• 2016 – Rio — Laser Radial (Women): Annalise Murphy (Silver medalist); 49er: Ryan Seaton, Matt McGovern; 49erFX: Andrea Brewster, Saskia Tidey; Laser: Finn Lynch; Paralympic Sonar: John Twomey, Ian Costello & Austin O’Carroll

Ireland has won two Olympics medals in sailing events, both silver: David Wilkins, Jamie Wilkinson in the Flying Dutchman at Moscow 1980, and Annalise Murphy in the Laser Radial at Rio 2016.

The current team, as of December 2020, consists of Laser sailors Finn Lynch, Liam Glynn and Ewan McMahon, 49er pairs Ryan Seaton and Seafra Guilfoyle, and Sean Waddilove and Robert Dickson, as well as Laser Radial sailors Annalise Murphy and Aoife Hopkins.

Irish Sailing is the National Governing Body for sailing in Ireland.

Irish Sailing’s Performance division is responsible for selecting and nurturing Olympic contenders as part of its Performance Pathway.

The Performance Pathway is Irish Sailing’s Olympic talent pipeline. The Performance Pathway counts over 70 sailors from 11 years up in its programme.The Performance Pathway is made up of Junior, Youth, Academy, Development and Olympic squads. It provides young, talented and ambitious Irish sailors with opportunities to move up through the ranks from an early age. With up to 100 young athletes training with the Irish Sailing Performance Pathway, every aspect of their performance is planned and closely monitored while strong relationships are simultaneously built with the sailors and their families

Rory Fitzpatrick is the head coach of Irish Sailing Performance. He is a graduate of University College Dublin and was an Athens 2004 Olympian in the Laser class.

The Performance Director of Irish Sailing is James O’Callaghan. Since 2006 James has been responsible for the development and delivery of athlete-focused, coach-led, performance-measured programmes across the Irish Sailing Performance Pathway. A Business & Economics graduate of Trinity College Dublin, he is a Level 3 Qualified Coach and Level 2 Coach Tutor. He has coached at five Olympic Games and numerous European and World Championship events across multiple Olympic classes. He is also a member of the Irish Sailing Foundation board.

Annalise Murphy is by far and away the biggest Irish sailing star. Her fourth in London 2012 when she came so agonisingly close to a bronze medal followed by her superb silver medal performance four years later at Rio won the hearts of Ireland. Murphy is aiming to go one better in Tokyo 2021.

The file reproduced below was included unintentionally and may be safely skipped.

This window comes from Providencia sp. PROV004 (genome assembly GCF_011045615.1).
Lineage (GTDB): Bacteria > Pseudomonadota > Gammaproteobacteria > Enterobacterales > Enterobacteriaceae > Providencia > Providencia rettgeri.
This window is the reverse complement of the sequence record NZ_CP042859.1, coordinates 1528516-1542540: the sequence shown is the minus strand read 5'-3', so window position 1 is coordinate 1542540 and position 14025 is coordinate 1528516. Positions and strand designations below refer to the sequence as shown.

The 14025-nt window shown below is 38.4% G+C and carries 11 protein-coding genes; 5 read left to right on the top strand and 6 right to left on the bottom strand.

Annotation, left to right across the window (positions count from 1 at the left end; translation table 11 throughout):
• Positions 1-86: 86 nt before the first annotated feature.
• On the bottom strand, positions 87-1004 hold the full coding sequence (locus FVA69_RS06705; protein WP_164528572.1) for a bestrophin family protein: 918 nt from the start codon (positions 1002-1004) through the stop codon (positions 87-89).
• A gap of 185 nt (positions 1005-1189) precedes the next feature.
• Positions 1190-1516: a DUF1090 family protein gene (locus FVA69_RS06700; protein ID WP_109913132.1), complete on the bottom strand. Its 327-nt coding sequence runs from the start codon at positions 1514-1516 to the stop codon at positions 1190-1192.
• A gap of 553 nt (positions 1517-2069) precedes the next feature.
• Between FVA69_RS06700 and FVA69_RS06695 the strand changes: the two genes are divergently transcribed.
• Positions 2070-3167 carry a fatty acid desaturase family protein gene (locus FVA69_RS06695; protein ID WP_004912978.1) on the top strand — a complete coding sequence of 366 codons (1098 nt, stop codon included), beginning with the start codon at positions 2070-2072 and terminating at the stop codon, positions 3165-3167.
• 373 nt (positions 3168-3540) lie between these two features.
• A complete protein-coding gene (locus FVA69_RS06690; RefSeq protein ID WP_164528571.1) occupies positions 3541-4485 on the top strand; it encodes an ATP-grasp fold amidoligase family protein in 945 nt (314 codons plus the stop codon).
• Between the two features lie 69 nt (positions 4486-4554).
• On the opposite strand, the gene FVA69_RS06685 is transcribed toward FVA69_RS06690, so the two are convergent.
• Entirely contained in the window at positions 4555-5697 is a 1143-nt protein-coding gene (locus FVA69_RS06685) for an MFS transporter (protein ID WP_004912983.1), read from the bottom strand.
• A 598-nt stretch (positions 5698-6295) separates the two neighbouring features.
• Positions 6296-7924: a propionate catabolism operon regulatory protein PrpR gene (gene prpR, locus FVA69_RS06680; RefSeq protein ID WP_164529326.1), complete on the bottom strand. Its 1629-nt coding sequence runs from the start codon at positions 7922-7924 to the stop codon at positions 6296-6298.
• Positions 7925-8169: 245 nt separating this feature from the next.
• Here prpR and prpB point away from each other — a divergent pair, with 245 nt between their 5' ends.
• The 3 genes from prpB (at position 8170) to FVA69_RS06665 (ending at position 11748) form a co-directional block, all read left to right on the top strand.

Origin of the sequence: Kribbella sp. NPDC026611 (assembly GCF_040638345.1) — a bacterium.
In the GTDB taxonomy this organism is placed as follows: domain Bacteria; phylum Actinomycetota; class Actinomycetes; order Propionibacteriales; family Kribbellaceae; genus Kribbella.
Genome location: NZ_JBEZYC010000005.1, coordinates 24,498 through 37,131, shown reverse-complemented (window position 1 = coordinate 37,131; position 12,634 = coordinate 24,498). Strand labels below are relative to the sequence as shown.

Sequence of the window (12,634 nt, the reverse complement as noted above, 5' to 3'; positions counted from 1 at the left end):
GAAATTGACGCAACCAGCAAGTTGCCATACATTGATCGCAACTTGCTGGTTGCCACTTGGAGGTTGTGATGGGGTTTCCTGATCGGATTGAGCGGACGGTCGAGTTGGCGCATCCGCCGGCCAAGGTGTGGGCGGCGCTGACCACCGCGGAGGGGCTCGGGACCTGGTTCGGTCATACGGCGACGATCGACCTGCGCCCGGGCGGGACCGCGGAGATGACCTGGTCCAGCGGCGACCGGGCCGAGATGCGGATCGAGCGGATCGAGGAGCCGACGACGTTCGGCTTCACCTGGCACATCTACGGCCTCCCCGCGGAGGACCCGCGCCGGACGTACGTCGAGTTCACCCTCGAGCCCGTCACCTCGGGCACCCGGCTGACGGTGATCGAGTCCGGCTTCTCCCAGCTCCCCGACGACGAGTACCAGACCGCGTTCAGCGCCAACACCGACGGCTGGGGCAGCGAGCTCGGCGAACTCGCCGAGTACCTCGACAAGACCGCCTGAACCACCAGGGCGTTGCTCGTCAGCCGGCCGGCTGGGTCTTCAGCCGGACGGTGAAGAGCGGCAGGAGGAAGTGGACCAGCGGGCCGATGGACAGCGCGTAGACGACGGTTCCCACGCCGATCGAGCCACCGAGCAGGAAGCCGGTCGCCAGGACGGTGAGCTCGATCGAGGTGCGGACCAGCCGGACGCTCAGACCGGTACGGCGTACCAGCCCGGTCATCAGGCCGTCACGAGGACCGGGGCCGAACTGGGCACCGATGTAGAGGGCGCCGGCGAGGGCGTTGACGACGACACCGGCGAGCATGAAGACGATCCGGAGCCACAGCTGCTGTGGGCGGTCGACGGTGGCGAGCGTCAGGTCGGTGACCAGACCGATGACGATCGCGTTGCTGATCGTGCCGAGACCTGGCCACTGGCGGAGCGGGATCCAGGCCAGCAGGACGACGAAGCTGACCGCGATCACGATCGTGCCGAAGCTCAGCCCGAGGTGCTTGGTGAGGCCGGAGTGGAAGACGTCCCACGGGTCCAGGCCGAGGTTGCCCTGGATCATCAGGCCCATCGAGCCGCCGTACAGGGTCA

Under head coach Rory Fitzpatrick, the coaching staff consists of Laser Radial Academy coach Sean Evans, Olympic Laser coach Vasilij Zbogar and 49er team coach Matt McGovern.

The Irish Government provides funding to Irish Sailing. These funds are exclusively for the benefit of the Performance Pathway. However, this falls short of the amount required to fund the Performance Pathway in order to allow Ireland compete at the highest level. As a result the Performance Pathway programme currently receives around €850,000 per annum from Sport Ireland and €150,000 from sponsorship. A further €2 million per annum is needed to have a major impact at the highest level. The Irish Sailing Foundation was established to bridge the financial gap through securing philanthropic donations, corporate giving and sponsorship.

The vision of the Irish Sailing Foundation is to generate the required financial resources for Ireland to scale-up and execute its world-class sailing programme. Irish Sailing works tirelessly to promote sailing in Ireland and abroad and has been successful in securing funding of 1 million euro from Sport Ireland. However, to compete on a par with other nations, a further €2 million is required annually to realise the ambitions of our talented sailors. For this reason, the Irish Sailing Foundation was formed to seek philanthropic donations. Led by a Board of Directors and Head of Development Kathryn Grace, the foundation lads a campaign to bridge the financial gap to provide the Performance Pathway with the funds necessary to increase coaching hours, upgrade equipment and provide world class sport science support to a greater number of high-potential Irish sailors.